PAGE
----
yes some languages (I think Portuguese off the cuff) have the same word for noun as name, which I guess is good enough. "manifold" for plural is sort of workable, just it is also part of the exhaust

Re: “Anglish”  •  August 28, 2011, 10:00pm  •  0 vote

"There is more to the craft of body-thirling than meets the eye"

Re: “Anglish”  •  August 28, 2011, 9:28pm  •  0 vote

"Body thirlings by skilled craftsman: ear- nose- tongue- and belly-thirling and tattooing". Harold looked up, only to have an arrow thirl his left eye; "should have seen that coming" he thought dole

Re: “Anglish”  •  August 28, 2011, 6:09pm  •  0 vote

AnWulf: "He is the communications officer." There are of course two words already in anglish for "communications": commonspeak and commonmakings, both usually shortened to "comms" so "He is a comms he

Re: “Anglish”  •  August 28, 2011, 3:11pm  •  0 vote

AnWulf: Oh dear, opening up such a great can of worms! I meant that since "trait" is an old Norman-french word, short and long established in English we could/should just keep it. It is nonsense to b

Re: “Anglish”  •  August 28, 2011, 1:39pm  •  0 vote

Anwulf: I think you can keep "trait" as long as you pronounce the final "t" !!

Re: “Anglish”  •  August 27, 2011, 6:16pm  •  0 vote

Ængelfolc: yes "decided" can take an object so it is okay; I would suggest "an already-decided question" or "a yet-to-be-decided question" would make more sense though. I googled "happened accident"

Re: “Anglish”  •  August 24, 2011, 9:52pm  •  0 vote

Or maybe I'm just a poor teacher!!

Re: “Anglish”  •  August 24, 2011, 9:51pm  •  0 vote

AEngelfolc: There are no rules; it's just a description of what happens. I do try to teach students how to write "normal" English but trying to explain why you can say "the risen Christ"; a "stricken"

Re: “Anglish”  •  August 24, 2011, 6:47pm  •  0 vote

This: "a given name"

Re: “Anglish”  •  August 24, 2011, 6:44pm  •  0 vote

Ængelfolc: "In German, we say "ausgestorben", which means 'extinct' (lit. 'died out'). How could that not become an adjective? >> die out is intransitive so we cannot make up an adjective from the pas

Re: “Anglish”  •  August 24, 2011, 6:22pm  •  0 vote

Yes the point about a thesaurus is it does not provide words which are a 100% match; it just provides words that have some overlap in meaning and/or usage, so we can't just use words from a thesaurus

Re: “Anglish”  •  August 23, 2011, 8:20pm  •  0 vote

Wanted: teacher with ten years' jobfare. Wanted: captain with ten years' seafaring as deck officer. Understandable? Clear? precise? ???

Re: “Anglish”  •  August 23, 2011, 6:53pm  •  0 vote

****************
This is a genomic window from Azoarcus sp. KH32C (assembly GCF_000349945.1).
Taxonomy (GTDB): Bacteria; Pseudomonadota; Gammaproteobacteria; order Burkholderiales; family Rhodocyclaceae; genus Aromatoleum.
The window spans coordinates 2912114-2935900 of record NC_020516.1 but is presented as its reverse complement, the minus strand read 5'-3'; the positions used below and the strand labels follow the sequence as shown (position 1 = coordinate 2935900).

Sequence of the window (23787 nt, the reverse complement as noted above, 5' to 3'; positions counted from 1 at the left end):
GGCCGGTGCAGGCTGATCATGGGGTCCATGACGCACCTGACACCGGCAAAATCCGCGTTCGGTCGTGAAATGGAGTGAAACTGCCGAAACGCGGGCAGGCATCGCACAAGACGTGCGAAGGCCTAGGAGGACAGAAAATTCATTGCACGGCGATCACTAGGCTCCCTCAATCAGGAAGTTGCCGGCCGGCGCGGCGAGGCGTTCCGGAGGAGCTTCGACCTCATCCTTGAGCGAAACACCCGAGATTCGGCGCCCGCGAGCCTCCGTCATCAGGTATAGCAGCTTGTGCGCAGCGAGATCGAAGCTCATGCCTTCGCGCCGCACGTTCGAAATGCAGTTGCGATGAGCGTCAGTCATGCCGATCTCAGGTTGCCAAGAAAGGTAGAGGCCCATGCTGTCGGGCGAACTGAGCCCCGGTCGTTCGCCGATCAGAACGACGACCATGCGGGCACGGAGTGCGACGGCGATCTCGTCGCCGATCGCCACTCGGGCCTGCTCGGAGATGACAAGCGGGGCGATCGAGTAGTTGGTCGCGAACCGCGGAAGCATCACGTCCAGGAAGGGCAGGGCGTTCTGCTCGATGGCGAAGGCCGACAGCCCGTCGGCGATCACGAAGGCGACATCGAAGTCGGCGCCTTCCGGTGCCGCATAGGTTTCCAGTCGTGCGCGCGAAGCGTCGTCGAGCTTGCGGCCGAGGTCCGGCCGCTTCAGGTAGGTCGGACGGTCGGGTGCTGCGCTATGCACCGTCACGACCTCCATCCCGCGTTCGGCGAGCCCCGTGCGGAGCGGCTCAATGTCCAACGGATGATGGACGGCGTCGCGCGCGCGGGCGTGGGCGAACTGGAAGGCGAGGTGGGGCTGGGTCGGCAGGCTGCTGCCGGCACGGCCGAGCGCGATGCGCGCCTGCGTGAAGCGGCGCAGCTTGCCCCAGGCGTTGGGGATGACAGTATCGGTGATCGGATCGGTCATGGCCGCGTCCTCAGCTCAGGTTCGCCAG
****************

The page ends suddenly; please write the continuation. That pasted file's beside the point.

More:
I have a background in accounting and software; this is quite different from my teaching experience. Everyone has a background - it includes being raised in the Bronx or wherever, your education and s

Re: “Anglish”  •  August 22, 2011, 6:31pm  •  0 vote

Wanted teacher with at least ten years' experience.. The previous ones don't make sense

Re: “Anglish”  •  August 22, 2011, 6:30pm  •  0 vote

Wanted: teacher with minimum ten years' industry ordeal.. Wanted: teacher with at least ten years' craft skill Wanted: teacher with more than ten years' wisdo

Re: “Anglish”  •  August 21, 2011, 8:50pm  •  0 vote

AnWulf: yes Orwell was right. The real question is what to do about it - how to reverse the process. While we tinker here, the rest of the world carries on without us. We may encourage 1) simpler lan

Re: “Anglish”  •  August 21, 2011, 4:07pm  •  0 vote

There! and I thought electricity was named in honor of some Greek princess who helped kill her own mother in an electrifying tale of incest and insecticide....

Re: “Anglish”  •  August 20, 2011, 12:01am  •  0 vote

And I'm open to your input

Re: “Anglish”  •  August 19, 2011, 10:59pm  •  0 vote

If I may put an idea forward.....

Re: “Anglish”  •  August 19, 2011, 5:10pm  •  0 vote

AnWulf: I'm with you; the "should" version sounds odd to me despite my Brit childhood. I love the subjunctive version; it sounds so beautiful to me; but then I love subjunctives in Hungarian, French

Re: “Anglish”  •  August 18, 2011, 9:57pm  •  0 vote

AnWulf: yes - the tricky bit is why "What are you doing this weekend?" asks about plans; and why "What will you do this weekend?" doesn't - it is either rhetorical or awfulizes the outlook. My vote

Re: “Anglish”  •  August 17, 2011, 9:21pm  •  0 vote

Today I watched someone trying to explain the difference between a) I will come with you b) I am coming with you c) I am going to come with you and I thought how buggered English has become. Bit

Re: “Anglish”  •  August 17, 2011, 9:16pm  •  0 vote

Ængelfolc: from www.thefreedictionary.com/curious: "curious, inquisitive, snoopy, nosy These adjectives apply to persons who show a marked desire for information or knowledge. Curious most often imp

Re: “Anglish”  •  August 16, 2011, 1:59am  •  0 vote

Ængelfolc: well done for picking up on my oh so English remark about not being dogmatic! In my world we promote special dictionaries like Longmans Advanced Learners' which show word frequencies and in

Re: “Anglish”  •  August 15, 2011, 1:29pm  •  0 vote

AnWulf: I wrote "to teach how to teach": this means teaching trainee teachers so we have to cover everything. Most of these words fall into the category of technical jargon.....

  1 | 2 | 3 | 4 | 5 | 6 | 7 | 8